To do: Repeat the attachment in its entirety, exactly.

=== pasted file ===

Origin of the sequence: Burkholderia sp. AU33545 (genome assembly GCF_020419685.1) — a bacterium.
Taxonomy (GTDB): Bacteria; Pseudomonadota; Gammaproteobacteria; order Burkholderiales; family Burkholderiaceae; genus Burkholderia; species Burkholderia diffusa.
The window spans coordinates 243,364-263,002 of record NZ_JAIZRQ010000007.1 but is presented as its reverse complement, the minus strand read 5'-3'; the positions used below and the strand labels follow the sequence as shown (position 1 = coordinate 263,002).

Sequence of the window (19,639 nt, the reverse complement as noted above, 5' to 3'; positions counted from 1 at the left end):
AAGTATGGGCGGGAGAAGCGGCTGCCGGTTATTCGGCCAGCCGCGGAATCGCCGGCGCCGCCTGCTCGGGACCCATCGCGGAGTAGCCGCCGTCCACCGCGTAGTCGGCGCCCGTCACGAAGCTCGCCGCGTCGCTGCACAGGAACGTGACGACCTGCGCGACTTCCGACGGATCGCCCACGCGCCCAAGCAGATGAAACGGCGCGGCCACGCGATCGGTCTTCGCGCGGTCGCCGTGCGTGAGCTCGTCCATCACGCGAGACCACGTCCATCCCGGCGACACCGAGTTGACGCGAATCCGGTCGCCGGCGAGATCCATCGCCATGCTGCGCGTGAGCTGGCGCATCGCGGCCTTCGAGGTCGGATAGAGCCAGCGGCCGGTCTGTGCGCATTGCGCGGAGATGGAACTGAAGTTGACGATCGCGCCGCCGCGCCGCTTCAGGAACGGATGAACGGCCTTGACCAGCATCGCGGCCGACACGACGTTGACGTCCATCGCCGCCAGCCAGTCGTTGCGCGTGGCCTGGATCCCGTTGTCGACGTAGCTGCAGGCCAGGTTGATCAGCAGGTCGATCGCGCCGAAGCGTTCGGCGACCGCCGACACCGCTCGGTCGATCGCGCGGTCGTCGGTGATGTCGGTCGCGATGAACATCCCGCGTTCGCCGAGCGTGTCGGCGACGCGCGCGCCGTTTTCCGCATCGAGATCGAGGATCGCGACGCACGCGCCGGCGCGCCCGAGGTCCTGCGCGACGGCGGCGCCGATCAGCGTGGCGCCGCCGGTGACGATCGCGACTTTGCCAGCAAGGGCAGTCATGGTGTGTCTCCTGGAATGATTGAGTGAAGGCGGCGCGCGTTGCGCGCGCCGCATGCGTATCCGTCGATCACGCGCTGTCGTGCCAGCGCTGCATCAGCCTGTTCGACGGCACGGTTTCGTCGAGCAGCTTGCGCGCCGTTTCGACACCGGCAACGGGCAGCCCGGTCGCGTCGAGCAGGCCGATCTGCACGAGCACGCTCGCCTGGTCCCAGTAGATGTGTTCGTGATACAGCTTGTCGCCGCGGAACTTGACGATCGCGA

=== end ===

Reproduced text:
Origin of the sequence: Burkholderia sp. AU33545 (genome assembly GCF_020419685.1) — a bacterium.
Taxonomy (GTDB): Bacteria; Pseudomonadota; Gammaproteobacteria; order Burkholderiales; family Burkholderiaceae; genus Burkholderia; species Burkholderia diffusa.
The window spans coordinates 243,364-263,002 of record NZ_JAIZRQ010000007.1 but is presented as its reverse complement, the minus strand read 5'-3'; the positions used below and the strand labels follow the sequence as shown (position 1 = coordinate 263,002).

Sequence of the window (19,639 nt, the reverse complement as noted above, 5' to 3'; positions counted from 1 at the left end):
AAGTATGGGCGGGAGAAGCGGCTGCCGGTTATTCGGCCAGCCGCGGAATCGCCGGCGCCGCCTGCTCGGGACCCATCGCGGAGTAGCCGCCGTCCACCGCGTAGTCGGCGCCCGTCACGAAGCTCGCCGCGTCGCTGCACAGGAACGTGACGACCTGCGCGACTTCCGACGGATCGCCCACGCGCCCAAGCAGATGAAACGGCGCGGCCACGCGATCGGTCTTCGCGCGGTCGCCGTGCGTGAGCTCGTCCATCACGCGAGACCACGTCCATCCCGGCGACACCGAGTTGACGCGAATCCGGTCGCCGGCGAGATCCATCGCCATGCTGCGCGTGAGCTGGCGCATCGCGGCCTTCGAGGTCGGATAGAGCCAGCGGCCGGTCTGTGCGCATTGCGCGGAGATGGAACTGAAGTTGACGATCGCGCCGCCGCGCCGCTTCAGGAACGGATGAACGGCCTTGACCAGCATCGCGGCCGACACGACGTTGACGTCCATCGCCGCCAGCCAGTCGTTGCGCGTGGCCTGGATCCCGTTGTCGACGTAGCTGCAGGCCAGGTTGATCAGCAGGTCGATCGCGCCGAAGCGTTCGGCGACCGCCGACACCGCTCGGTCGATCGCGCGGTCGTCGGTGATGTCGGTCGCGATGAACATCCCGCGTTCGCCGAGCGTGTCGGCGACGCGCGCGCCGTTTTCCGCATCGAGATCGAGGATCGCGACGCACGCGCCGGCGCGCCCGAGGTCCTGCGCGACGGCGGCGCCGATCAGCGTGGCGCCGCCGGTGACGATCGCGACTTTGCCAGCAAGGGCAGTCATGGTGTGTCTCCTGGAATGATTGAGTGAAGGCGGCGCGCGTTGCGCGCGCCGCATGCGTATCCGTCGATCACGCGCTGTCGTGCCAGCGCTGCATCAGCCTGTTCGACGGCACGGTTTCGTCGAGCAGCTTGCGCGCCGTTTCGACACCGGCAACGGGCAGCCCGGTCGCGTCGAGCAGGCCGATCTGCACGAGCACGCTCGCCTGGTCCCAGTAGATGTGTTCGTGATACAGCTTGTCGCCGCGGAACTTGACGATCGCGA